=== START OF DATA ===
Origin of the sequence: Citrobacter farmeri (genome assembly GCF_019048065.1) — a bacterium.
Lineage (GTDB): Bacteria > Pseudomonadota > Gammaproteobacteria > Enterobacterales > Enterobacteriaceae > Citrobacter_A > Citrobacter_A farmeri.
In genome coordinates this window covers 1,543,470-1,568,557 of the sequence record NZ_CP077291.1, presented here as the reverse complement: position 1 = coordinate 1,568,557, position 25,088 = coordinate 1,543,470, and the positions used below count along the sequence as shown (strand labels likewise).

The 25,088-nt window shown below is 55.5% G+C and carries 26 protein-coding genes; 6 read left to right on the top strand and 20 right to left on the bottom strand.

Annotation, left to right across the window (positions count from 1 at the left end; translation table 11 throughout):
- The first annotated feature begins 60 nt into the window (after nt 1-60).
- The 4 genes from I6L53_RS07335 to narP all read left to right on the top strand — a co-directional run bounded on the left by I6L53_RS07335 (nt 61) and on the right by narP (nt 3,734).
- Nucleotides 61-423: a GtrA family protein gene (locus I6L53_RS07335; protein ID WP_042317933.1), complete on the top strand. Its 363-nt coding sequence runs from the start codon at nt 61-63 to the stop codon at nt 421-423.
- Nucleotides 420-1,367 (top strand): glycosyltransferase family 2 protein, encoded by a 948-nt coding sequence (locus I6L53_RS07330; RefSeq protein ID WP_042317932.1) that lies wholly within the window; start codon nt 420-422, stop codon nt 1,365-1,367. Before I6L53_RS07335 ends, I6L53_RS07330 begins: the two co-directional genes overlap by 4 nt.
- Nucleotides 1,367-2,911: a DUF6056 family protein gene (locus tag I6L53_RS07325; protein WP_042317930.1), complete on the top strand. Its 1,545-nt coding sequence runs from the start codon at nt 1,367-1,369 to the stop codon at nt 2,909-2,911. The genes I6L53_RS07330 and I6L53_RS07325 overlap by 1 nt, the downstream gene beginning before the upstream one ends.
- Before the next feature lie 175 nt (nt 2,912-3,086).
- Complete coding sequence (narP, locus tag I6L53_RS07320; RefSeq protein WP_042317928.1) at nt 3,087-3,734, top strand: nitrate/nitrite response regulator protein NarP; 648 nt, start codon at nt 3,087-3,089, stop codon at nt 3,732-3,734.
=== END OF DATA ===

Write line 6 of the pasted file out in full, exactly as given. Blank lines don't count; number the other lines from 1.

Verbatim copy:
- The first annotated feature begins 60 nt into the window (after nt 1-60).